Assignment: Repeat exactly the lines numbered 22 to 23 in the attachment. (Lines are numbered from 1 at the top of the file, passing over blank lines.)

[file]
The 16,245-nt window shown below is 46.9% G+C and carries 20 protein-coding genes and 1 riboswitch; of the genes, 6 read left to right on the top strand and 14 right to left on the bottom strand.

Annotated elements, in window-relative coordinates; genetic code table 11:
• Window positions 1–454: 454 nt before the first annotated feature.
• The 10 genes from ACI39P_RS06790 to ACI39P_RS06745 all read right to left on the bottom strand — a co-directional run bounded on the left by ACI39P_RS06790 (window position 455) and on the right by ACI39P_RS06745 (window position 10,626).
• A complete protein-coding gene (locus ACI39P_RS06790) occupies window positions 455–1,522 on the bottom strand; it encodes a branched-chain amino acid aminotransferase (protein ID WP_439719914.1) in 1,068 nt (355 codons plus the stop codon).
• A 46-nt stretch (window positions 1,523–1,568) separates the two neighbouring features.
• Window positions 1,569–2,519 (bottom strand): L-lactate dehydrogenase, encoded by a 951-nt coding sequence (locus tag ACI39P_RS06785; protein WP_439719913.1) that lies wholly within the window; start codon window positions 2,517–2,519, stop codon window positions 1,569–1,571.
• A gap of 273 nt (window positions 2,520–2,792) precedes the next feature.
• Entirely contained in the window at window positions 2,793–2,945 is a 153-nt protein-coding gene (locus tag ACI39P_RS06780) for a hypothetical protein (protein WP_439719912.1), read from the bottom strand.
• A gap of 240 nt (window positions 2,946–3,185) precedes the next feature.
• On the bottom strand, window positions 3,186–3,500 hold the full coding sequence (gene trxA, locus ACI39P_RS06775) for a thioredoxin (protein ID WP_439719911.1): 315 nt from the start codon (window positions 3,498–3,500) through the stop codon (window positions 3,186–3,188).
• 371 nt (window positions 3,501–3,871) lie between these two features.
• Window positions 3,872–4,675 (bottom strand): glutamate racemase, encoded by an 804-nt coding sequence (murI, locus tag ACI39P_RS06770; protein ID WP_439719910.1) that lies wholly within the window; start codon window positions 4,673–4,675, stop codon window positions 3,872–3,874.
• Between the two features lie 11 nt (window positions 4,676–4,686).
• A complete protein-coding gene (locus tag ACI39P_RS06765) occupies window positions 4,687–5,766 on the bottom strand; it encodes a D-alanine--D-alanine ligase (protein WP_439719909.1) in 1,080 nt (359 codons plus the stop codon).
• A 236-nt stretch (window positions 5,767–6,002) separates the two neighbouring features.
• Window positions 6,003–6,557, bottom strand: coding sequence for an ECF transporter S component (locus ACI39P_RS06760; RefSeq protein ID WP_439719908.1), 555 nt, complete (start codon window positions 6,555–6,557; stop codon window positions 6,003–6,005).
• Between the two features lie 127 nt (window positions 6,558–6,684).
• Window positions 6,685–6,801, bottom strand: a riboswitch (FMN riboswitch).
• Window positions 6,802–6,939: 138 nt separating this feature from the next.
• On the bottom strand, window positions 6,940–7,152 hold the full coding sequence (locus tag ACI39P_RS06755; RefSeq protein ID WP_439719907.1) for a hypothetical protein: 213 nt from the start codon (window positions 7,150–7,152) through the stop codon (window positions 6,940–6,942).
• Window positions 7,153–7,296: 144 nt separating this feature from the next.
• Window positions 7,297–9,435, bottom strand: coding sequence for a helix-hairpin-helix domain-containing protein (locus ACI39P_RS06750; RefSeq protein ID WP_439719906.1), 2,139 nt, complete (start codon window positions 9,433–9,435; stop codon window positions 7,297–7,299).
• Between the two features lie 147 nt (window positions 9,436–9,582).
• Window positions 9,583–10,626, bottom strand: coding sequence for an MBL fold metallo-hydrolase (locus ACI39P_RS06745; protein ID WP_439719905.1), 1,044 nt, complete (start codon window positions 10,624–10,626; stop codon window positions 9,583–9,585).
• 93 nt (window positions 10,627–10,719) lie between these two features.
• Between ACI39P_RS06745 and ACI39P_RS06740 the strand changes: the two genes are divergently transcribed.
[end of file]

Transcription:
• Window positions 7,153–7,296: 144 nt separating this feature from the next.
• Window positions 7,297–9,435, bottom strand: coding sequence for a helix-hairpin-helix domain-containing protein (locus ACI39P_RS06750; RefSeq protein ID WP_439719906.1), 2,139 nt, complete (start codon window positions 9,433–9,435; stop codon window positions 7,297–7,299).